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Monopoli, Italy | C.2018

Photo Credit: Ky Allport

The old town of Monopoli is located in the region of Puglia—commonly referred to as the heel of Italy’s boot. It has been inhabited since 500 BC, and takes its name from the early Greek city that was founded here: “Monos Polis,” meaning “the Unique City.” And indeed the city feels rare for Italy, due to its quieter piazzas and less tourist-heavy atmosphere.

There are still plenty of foreigners sitting at outdoor cafes, but there is more space and less bustle for a city of 50,000. It feels lived in, and imperfect, which only adds to its charm.

Monopoli is still very much a port city, fortified by old walls and centered around its harbor, a large expanse around which you can walk, enjoy the simple boats bobbing with the tide, and admire the fast handwork of fishermen repairing nets as they sit along the lungomare (promenade), muttering to themselves or chatting to any willing listener.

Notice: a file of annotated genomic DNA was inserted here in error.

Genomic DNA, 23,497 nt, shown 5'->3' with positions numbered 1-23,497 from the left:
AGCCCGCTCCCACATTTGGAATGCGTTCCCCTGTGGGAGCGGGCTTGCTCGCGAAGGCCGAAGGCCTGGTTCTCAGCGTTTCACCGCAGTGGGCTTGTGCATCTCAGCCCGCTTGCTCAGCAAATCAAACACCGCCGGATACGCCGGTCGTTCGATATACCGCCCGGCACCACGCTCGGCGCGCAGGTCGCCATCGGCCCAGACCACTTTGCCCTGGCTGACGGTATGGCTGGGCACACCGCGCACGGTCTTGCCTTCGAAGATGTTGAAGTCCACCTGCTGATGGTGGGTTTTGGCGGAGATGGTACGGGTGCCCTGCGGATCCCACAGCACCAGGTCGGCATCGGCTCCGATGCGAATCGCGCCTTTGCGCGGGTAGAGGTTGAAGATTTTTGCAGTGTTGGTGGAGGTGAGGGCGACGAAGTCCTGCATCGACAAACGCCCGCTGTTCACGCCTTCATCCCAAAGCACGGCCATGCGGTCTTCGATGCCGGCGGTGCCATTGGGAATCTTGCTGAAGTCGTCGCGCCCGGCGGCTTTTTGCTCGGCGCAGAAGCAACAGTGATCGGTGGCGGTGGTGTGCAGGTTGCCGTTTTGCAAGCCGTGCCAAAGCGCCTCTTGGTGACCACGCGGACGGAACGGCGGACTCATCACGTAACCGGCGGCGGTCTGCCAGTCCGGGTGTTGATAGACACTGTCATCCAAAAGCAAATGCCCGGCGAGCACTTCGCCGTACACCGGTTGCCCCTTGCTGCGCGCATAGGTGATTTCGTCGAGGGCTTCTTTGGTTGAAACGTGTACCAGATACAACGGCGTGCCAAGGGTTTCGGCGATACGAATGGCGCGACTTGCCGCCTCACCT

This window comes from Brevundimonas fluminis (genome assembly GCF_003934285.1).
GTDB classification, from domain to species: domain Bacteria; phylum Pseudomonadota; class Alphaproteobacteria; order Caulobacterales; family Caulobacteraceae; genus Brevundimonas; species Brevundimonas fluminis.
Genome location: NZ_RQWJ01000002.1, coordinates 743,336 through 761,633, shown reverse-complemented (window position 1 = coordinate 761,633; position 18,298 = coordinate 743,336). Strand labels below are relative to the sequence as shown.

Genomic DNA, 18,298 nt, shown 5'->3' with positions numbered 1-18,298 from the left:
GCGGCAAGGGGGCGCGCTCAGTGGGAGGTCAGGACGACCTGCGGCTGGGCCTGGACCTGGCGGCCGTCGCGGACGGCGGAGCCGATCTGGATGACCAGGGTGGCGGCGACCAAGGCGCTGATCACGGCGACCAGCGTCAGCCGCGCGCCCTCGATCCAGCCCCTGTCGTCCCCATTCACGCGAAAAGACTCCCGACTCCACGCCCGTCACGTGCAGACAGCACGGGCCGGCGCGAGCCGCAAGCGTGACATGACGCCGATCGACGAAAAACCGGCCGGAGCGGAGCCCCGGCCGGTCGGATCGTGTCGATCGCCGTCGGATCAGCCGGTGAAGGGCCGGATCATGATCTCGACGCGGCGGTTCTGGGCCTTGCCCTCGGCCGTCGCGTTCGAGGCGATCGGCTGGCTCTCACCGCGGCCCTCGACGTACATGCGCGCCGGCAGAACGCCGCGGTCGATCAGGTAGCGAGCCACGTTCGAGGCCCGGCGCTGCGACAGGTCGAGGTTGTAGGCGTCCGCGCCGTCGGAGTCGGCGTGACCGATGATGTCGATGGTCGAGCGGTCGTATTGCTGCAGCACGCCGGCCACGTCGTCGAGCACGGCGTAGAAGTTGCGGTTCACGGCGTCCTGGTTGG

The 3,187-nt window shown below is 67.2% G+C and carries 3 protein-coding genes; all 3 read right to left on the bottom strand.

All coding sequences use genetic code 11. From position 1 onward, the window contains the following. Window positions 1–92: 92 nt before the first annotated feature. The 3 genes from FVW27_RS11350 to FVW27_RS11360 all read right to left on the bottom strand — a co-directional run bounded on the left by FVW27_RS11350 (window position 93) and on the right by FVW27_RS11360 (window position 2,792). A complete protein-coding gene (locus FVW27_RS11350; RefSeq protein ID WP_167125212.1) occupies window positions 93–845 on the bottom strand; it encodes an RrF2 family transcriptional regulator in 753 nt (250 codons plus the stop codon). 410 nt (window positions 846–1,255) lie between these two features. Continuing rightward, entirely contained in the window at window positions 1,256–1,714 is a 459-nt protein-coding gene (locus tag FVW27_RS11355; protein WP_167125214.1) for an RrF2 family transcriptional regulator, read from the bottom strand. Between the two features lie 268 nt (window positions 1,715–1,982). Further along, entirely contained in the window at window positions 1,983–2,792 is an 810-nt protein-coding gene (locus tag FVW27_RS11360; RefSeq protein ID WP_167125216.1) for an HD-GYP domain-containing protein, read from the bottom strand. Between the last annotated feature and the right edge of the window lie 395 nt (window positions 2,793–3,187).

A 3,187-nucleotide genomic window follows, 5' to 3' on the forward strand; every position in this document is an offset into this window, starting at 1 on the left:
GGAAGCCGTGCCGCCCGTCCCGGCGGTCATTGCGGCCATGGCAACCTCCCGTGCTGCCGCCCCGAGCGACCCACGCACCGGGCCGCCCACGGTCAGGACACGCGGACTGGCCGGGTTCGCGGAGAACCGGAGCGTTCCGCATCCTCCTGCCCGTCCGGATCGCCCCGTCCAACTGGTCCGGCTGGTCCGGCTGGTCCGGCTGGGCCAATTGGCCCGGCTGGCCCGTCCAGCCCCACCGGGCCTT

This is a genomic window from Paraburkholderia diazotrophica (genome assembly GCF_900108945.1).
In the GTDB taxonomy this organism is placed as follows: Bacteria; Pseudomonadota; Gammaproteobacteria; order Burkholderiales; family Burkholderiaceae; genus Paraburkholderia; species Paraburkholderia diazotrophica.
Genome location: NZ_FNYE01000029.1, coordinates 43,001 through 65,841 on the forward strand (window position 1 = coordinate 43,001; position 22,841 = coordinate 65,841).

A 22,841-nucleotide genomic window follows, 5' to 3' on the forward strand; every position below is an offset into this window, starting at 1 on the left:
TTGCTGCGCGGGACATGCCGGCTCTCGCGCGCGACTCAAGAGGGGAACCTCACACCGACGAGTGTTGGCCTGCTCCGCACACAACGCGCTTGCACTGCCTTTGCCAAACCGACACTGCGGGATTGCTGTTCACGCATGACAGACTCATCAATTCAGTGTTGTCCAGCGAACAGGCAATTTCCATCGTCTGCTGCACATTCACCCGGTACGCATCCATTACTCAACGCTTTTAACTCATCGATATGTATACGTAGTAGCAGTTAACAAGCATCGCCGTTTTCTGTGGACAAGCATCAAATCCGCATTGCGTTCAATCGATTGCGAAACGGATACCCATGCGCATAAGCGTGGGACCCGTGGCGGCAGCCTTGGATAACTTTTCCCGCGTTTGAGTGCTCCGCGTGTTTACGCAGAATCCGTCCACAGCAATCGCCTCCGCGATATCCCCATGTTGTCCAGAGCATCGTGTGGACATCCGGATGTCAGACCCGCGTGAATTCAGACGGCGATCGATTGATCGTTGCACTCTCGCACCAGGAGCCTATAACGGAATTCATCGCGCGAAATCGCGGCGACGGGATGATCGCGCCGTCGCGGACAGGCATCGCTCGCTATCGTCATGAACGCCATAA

The port fortification is largely due to the 16th-century Castle of Charles V, which juts out into the sea. While it is not possible to go inside, the landmark—as well as the scenic old harbor—can be admired from the fortress walls. For an especially magnified view of these wonders and the vast Adriatic sea beyond them, use one of these free panoramic telescopes that line the historic city walls…arguably an eyesore for a medieval village, but somehow as fitting and compelling as the rest of this rugged, imperfectly perfect seaside town.

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